Bioaugmentation with the introduction of pollutant degrading-bacterial strains can improve the degradation of the pollutant but may also result in a change in the microbial community. For example, the inoculation of strain WBC-3 primarily affected the indigenous bacterial community structure during methyl parathion degradation (Wang et al., 2014). Diversity indices of a microbial community can be used to predict its function in natural and engineered environments (Smith et al., 2013; Seshan et al., 2014). Additionally, the metabolic potential of the other pollutants might be influenced by the pollutant in the bioremediation system.

Soluble di-iron monooxygenases (SDIMOs) are key multicomponent enzymes in the initial oxidation of hydrocarbons in phylogenetically and physiologically diverse bacteria, which could be divided into five groups according to component arrangement, substrate specificity, and sequence similarity (Coleman et al., 2006). The physiological roles of SDIMOs correspond to aromatic/alkene monooxygenases (group 1), phenol monooxygenases (group 2), soluble methane monooxygenases (group 3), alkene monooxygenases (group 4), and THF/ propane monooxygenases (group 5) (Leahy et al., 2003; Coleman et al., 2006). THF monooxygenase was responsible for converting THF into 2-hydroxytetrahydrofuran, which was the significant step in the THF degradation pathway (Masuda et al., 2012). Group-5 SDIMOs were correlated with 1, 4-dioxane in environmental samples (Li et al., 2013). THF and 1, 4-dioxane are both cyclic ethers; hence, it will be of interest in predicting THF degradation potential with the biomarker gene SDIMO.

THF is an inhibitor of cytochrome P450-dependent monooxygenases (P450s), which are versatile biocatalysts that catalyze the regio- and stereospecific oxidation of non-activated hydrocarbons under mild conditions (Moody, 1991; Urlacher and Girhard, 2012). The extensive P450 superfamily constitutes more than 1000 different enzymes, and the CYP153 family is related to alkane degradation in bacteria (Ji et al., 2013). Recent studies found that a wide range of bacteria contain CYP153 genes, encoding cytochrome P450 alkane hydroxylase (Van Beilen et al., 2006). In this study, original activated sludge (OA) was obtained from the sewage treatment of a coking plant. CYP153 family genes were identified that were rich in OA. For the purpose of studying the inhibitory effects of THF on P450s, the CYP153 gene was chosen as a representative P450 gene.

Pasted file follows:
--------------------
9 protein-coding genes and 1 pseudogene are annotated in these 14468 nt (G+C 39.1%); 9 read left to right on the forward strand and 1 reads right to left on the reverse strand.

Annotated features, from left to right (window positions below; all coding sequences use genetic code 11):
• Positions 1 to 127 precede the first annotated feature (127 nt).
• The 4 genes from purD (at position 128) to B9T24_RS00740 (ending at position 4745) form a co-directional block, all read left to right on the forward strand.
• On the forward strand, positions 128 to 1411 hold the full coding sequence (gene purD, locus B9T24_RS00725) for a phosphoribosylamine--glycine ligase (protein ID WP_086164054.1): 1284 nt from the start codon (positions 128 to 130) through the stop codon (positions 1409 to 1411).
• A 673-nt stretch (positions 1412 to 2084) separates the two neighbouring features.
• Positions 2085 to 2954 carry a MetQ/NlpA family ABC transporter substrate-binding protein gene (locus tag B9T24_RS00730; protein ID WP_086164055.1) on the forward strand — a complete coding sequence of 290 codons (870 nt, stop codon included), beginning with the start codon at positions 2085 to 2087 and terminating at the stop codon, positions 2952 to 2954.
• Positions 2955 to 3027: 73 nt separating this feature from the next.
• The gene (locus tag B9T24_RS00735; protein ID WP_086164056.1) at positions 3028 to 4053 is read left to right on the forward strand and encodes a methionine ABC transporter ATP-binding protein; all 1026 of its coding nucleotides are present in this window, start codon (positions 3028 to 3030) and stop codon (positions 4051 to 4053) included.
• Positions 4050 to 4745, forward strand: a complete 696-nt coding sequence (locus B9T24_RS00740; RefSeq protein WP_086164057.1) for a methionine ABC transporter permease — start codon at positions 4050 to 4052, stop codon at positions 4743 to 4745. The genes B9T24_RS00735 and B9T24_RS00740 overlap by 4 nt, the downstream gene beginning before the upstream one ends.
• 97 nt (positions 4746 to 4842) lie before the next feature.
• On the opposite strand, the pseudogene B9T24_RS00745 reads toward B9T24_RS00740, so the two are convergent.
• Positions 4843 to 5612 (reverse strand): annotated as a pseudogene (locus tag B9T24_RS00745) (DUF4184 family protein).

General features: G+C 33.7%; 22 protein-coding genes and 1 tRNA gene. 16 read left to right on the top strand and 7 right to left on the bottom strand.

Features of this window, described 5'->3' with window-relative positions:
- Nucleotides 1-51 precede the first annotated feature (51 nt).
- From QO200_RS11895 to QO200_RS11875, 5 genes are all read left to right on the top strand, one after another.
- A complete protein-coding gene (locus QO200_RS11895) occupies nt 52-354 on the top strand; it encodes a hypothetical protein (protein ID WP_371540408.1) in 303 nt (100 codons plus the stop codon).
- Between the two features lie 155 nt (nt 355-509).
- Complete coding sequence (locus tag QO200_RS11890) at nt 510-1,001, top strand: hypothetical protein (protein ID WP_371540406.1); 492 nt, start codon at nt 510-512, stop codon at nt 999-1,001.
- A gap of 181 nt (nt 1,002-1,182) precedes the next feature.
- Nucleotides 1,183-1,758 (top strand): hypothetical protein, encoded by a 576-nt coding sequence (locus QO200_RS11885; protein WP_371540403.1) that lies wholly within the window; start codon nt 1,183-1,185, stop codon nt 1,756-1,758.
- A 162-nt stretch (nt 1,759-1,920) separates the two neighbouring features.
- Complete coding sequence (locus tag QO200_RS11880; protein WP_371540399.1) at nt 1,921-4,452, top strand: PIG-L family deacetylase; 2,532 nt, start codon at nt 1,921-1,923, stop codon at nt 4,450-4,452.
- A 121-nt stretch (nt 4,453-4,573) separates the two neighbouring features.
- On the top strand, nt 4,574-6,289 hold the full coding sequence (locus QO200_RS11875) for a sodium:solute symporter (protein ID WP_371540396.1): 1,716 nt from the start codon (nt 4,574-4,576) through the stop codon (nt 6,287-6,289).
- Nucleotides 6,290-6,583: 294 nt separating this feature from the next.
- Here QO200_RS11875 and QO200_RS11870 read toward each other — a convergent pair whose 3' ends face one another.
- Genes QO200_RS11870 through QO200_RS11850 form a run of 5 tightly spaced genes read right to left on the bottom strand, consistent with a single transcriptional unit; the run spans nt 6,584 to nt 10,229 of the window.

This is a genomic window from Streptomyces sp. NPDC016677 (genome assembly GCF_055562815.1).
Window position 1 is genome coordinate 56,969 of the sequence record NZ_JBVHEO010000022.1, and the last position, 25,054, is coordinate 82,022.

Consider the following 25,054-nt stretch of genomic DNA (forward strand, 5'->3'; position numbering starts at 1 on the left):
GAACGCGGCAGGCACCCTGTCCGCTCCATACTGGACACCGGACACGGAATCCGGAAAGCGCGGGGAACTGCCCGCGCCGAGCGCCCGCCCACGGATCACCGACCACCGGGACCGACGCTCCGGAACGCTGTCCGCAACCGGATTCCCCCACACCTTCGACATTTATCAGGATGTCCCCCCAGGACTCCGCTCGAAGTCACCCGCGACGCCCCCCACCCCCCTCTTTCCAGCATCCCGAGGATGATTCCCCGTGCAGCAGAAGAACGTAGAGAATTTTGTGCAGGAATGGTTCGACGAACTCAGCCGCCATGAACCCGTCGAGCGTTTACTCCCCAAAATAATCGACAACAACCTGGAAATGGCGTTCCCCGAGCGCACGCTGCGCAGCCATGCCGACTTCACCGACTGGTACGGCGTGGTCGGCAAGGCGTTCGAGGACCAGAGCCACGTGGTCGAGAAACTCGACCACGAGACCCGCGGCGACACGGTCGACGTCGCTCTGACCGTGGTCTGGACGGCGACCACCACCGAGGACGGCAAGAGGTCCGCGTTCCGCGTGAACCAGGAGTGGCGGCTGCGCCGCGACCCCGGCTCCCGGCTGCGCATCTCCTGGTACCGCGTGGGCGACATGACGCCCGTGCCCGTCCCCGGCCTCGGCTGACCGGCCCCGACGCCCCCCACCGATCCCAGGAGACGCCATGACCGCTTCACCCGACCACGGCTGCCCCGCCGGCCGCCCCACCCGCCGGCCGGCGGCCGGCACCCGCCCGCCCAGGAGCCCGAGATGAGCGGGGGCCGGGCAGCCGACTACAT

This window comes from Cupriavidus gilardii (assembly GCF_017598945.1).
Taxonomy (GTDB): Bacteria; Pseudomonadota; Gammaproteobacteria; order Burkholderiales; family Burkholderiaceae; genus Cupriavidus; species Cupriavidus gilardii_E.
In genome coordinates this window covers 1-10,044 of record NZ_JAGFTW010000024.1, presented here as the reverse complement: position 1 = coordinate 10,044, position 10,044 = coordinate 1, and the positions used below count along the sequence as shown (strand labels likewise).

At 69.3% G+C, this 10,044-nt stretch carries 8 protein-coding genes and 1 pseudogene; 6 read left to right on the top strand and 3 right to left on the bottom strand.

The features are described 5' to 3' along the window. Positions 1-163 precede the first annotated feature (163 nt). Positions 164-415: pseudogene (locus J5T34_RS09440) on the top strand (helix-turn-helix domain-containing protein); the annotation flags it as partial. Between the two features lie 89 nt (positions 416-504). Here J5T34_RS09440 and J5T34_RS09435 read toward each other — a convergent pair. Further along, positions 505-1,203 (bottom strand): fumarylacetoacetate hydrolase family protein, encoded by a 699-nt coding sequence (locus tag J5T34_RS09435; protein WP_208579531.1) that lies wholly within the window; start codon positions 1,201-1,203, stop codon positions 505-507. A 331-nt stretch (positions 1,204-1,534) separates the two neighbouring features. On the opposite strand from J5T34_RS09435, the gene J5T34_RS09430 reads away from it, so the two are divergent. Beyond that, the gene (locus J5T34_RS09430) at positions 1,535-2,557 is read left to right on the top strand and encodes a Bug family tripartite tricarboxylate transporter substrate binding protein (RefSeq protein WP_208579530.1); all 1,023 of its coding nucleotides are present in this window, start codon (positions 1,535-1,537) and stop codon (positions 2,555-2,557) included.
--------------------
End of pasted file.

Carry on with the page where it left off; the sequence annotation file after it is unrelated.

This study examines the effect of trehalose on the efficiency of bioaugmentation with the THF-degrading bacteria Rhodococcus sp. YYL and alleviating THF inhibitory effects on P450s in a batch reactor treating THF wastewater. The diversity, composition and abundance of the functional genes SDIMO and CYP153 were synchronously investigated to study the effects of biostimulation on system functions.

Materials and Methods

Reactor Setup and Operational Conditions

To study the effects of trehalose on bioaugmentation systems with Rhodococcus sp. YYL, two identical lab-scale reactors with an effective volume of 2 L (height: inner diameter = 71.3 cm: 7.0 cm) were operated in a sequencing mode, treating synthetic THF wastewater containing 1.80 g NH4Cl, 0.81 g K2HPO4·3H2O, 0.40 g MgSO4·7H2O, 0.006 g ZnSO4·7H2O, and 0.024 g FeSO4·7H2O in 1 L of water adjusted to pH 8.20 by NaOH. THF was directly added into synthetic water with concentration of 20 mM, and the THF with 99% purity was obtained from China National Medicine Group (Shanghai, China). The two reactors were bioaugmented with strain YYL. For the experiments, 1% (v/v) bacteria (OD600 = 1.0) was inoculated into the reactor every 3 days; the third inoculation marked the end of the bioaugmentation phase. After bioaugmentation (BA), one reactor was operated as the control (non-trehalose BA reactor) and the other reactor was supplemented with 2 mM trehalose (trehalose BA reactor). The original activated sludge was derived from the sewage treatment system of a coke-over plant.

The reactors were operated at 25 ± 2°C, with 4–6 mg/L dissolved oxygen (DO). The duration of a complete cycle was 72 h and consisted of 4 phases: filling (15 min), operation (70 h), settling (1.5 h), and discharge (15 min). After settling, the supernatant in excess of 250 mL was discharged, and the reactors were then supplied with new synthetic wastewater. The reactors were studied for 96 days. The activated sludge was sampled at day 24, 48, 72, and 96. The samples were stored at −80°C for molecular analysis and 4°C for degradation experiments.

Degradative Activity of Activated Sludge in a Shaking Flask Culture